‘Zero tolerance’ policy that separates migrant families sparks outrage

Stories about immigrant children, forcibly taken from their families in federal detention made the “Twitterverse” explode with outrage this weekend. It focused public attention on the Trump administration’s “zero tolerance” policy designed to deter unauthorized migrant families.

“If you cross the border unlawfully, even a first offense, then we’re going to prosecute you,” said United States Attorney General Jeff Sessions at a conference in Arizona on May 7. “That child will be separated from you, probably, as required by law. If you don’t want your child to be separated, then don’t bring him across the border illegally. It’s not our fault that somebody does that.”

“Zero tolerance” actually started last year, ramping up, to replace the so-called catch-and-release policy that had let most families go free, while their deportation case was heard in civil court. But “zero tolerance” has triggered a backlash legal, political and emotional.

“There’s no need for detention of either parent or child in this situation, and there’s certainly no need for a blanket policy that rips 18-month-olds out of their parents’ arms at the border,” said Farrin Anello, senior staff attorney at the New Jersey Chapter of the American Civil Liberties Union.

“It’s that policy and that separation of parents and children that is going to cause extreme trauma to people who are already extremely vulnerable and who’ve experienced persecution in their country of origin,” said Shannon McKinnon, supervising attorney at the American Friends Service Committee.

“President Trump is instead creating a new class of de facto foster children and manufacturing a child welfare crisis. More than 700 children have been separated from their parents. At least 100 are younger than four years old. Tearing innocent children away from their parents is shameful, it is cruel and it is un-American,” testified Sen. Bob Menendez before the Senate Judiciary Subcommittee on Border Security and Immigration on May 23. “Once these children reach the border, we must afford them due process.”

United States law states when Border Patrol arrests parents, kids can’t go to jail with them. They become unaccompanied minors, and end up with the Department of Homeland Security.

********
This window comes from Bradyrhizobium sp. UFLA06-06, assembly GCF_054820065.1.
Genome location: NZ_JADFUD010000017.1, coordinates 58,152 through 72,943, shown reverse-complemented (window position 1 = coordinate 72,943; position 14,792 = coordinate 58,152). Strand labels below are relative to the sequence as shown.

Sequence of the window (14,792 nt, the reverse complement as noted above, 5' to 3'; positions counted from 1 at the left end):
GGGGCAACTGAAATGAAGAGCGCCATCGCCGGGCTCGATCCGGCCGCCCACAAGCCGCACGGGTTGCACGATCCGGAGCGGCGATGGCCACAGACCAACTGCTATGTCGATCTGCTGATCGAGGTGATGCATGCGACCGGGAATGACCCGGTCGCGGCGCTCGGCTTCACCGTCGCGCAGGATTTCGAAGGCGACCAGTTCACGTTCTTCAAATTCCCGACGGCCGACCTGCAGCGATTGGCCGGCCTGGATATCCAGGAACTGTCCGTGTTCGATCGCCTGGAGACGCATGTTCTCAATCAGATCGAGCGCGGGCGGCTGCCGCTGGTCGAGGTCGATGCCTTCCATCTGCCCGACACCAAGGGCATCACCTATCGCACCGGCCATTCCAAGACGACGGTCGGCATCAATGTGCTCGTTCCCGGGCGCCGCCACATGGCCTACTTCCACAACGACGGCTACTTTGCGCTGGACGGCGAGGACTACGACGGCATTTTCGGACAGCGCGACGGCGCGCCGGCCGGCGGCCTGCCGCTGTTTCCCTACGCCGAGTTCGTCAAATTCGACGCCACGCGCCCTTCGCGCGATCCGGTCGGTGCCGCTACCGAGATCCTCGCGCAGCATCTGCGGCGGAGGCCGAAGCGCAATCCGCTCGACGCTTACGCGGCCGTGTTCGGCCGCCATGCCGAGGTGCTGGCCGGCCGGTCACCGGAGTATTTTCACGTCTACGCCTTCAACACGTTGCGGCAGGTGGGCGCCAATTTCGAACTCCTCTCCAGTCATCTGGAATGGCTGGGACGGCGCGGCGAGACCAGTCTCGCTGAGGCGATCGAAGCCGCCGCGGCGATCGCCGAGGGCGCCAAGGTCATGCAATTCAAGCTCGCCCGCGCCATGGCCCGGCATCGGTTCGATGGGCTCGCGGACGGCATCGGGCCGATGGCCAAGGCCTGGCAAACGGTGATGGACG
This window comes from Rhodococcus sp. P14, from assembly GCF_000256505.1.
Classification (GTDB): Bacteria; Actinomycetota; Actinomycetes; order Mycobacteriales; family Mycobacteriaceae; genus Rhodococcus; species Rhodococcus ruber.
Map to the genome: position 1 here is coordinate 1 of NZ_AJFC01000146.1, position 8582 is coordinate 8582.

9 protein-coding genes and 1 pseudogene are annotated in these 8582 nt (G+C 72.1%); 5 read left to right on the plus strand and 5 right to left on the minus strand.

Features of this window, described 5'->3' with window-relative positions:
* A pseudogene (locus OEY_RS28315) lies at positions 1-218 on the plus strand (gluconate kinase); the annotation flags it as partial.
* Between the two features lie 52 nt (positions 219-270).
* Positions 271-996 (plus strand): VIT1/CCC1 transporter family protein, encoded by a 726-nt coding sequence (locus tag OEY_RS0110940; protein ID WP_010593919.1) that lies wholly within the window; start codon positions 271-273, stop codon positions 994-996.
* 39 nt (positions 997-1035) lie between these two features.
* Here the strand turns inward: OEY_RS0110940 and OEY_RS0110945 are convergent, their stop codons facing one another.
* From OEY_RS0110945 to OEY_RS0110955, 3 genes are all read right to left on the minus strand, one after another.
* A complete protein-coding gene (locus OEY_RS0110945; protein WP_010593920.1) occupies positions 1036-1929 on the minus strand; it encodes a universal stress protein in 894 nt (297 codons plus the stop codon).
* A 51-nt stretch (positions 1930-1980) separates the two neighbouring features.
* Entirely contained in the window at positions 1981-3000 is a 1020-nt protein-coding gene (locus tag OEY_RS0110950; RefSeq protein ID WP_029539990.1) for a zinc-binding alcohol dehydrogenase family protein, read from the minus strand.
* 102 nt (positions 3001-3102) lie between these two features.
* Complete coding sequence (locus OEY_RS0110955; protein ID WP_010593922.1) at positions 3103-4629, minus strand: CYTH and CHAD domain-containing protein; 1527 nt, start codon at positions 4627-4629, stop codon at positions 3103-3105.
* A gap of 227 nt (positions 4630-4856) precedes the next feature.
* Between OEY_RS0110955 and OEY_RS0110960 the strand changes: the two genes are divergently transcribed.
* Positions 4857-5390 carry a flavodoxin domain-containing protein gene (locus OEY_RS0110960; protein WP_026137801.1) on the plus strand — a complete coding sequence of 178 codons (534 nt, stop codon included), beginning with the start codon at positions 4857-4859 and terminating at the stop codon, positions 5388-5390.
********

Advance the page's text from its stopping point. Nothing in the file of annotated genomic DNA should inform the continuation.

The President blamed Democrats at a roundtable on immigration law on May 16, saying, “Those are the bad laws the Democrats gave us. We have to break up families. The Democrats gave us that law. It’s a horrible thing that we have to break up families.”

“There is no law that has been passed by Democrats forcing separation of families. There is no law, period, that mandates detention of people who are entering this country — much less, separation of those individuals from their children,” explained Shannon McKinnon, supervising attorney at American Friends Service Committee.

Meanwhile, what happens to migrant kids who do end up in government custody? The Office of Refugee Resettlement calls them UACs, or unaccompanied alien children, and most stay with sponsors, relatives in the U.S. or with foster families. Alarmingly, a recent audit by ORR of more than 7,600 UACs could not account for 1,475 of them, or about 19 percent. It spurred trending hashtags like #WhereAreTheChildren and #MissingChildren.

Advocates fight back in court and with sanctuary.

“It’s appalling, but it’s also something we’ve seen over, and over and over again,” said Associate Pastor at the Reformed Church of Highland Park, Amos Caley.

Caley’s church has offered sanctuary to refugee families seeking asylum. He calls the current U.S. immigration policy inhumane.

“What we’re seeing is entire generations of kids and parents that are being systematically traumatized by not just policy, but I would say, violence,” said Caley.

What now? Apparently it’s a political stalemate, but this debate, along with what to do about DACA and the “Dreamers” could become a major issue in the upcoming midterm elections.